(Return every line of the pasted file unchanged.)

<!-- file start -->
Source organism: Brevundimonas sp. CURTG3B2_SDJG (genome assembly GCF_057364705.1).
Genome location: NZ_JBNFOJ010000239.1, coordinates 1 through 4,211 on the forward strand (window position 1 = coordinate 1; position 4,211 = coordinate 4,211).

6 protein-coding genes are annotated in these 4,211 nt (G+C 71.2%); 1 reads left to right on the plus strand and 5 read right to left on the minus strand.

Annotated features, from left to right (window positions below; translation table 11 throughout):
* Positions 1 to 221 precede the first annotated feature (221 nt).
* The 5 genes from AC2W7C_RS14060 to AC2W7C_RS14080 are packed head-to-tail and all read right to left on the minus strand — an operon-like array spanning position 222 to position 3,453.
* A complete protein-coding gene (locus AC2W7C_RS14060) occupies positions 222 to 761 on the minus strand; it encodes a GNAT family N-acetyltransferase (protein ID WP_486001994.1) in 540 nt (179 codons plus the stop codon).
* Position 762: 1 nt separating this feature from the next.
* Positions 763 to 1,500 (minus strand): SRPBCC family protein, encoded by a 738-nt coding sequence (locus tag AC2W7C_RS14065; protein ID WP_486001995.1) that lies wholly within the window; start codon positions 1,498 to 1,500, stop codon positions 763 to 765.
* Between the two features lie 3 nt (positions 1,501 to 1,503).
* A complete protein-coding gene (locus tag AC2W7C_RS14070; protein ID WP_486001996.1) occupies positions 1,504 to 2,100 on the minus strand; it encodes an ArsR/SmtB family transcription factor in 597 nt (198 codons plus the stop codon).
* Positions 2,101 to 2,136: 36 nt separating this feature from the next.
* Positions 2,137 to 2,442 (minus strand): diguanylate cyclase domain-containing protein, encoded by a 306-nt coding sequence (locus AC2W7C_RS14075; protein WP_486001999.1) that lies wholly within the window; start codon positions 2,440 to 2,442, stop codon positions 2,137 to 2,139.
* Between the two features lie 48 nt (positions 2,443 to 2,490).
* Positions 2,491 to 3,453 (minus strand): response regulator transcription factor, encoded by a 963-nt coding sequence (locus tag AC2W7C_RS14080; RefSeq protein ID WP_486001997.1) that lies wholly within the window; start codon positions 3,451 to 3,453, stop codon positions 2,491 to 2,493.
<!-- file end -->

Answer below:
Source organism: Brevundimonas sp. CURTG3B2_SDJG (genome assembly GCF_057364705.1).
Genome location: NZ_JBNFOJ010000239.1, coordinates 1 through 4,211 on the forward strand (window position 1 = coordinate 1; position 4,211 = coordinate 4,211).

6 protein-coding genes are annotated in these 4,211 nt (G+C 71.2%); 1 reads left to right on the plus strand and 5 read right to left on the minus strand.

Annotated features, from left to right (window positions below; translation table 11 throughout):
* Positions 1 to 221 precede the first annotated feature (221 nt).
* The 5 genes from AC2W7C_RS14060 to AC2W7C_RS14080 are packed head-to-tail and all read right to left on the minus strand — an operon-like array spanning position 222 to position 3,453.
* A complete protein-coding gene (locus AC2W7C_RS14060) occupies positions 222 to 761 on the minus strand; it encodes a GNAT family N-acetyltransferase (protein ID WP_486001994.1) in 540 nt (179 codons plus the stop codon).
* Position 762: 1 nt separating this feature from the next.
* Positions 763 to 1,500 (minus strand): SRPBCC family protein, encoded by a 738-nt coding sequence (locus tag AC2W7C_RS14065; protein ID WP_486001995.1) that lies wholly within the window; start codon positions 1,498 to 1,500, stop codon positions 763 to 765.
* Between the two features lie 3 nt (positions 1,501 to 1,503).
* A complete protein-coding gene (locus tag AC2W7C_RS14070; protein ID WP_486001996.1) occupies positions 1,504 to 2,100 on the minus strand; it encodes an ArsR/SmtB family transcription factor in 597 nt (198 codons plus the stop codon).
* Positions 2,101 to 2,136: 36 nt separating this feature from the next.
* Positions 2,137 to 2,442 (minus strand): diguanylate cyclase domain-containing protein, encoded by a 306-nt coding sequence (locus AC2W7C_RS14075; protein WP_486001999.1) that lies wholly within the window; start codon positions 2,440 to 2,442, stop codon positions 2,137 to 2,139.
* Between the two features lie 48 nt (positions 2,443 to 2,490).
* Positions 2,491 to 3,453 (minus strand): response regulator transcription factor, encoded by a 963-nt coding sequence (locus tag AC2W7C_RS14080; RefSeq protein ID WP_486001997.1) that lies wholly within the window; start codon positions 3,451 to 3,453, stop codon positions 2,491 to 2,493.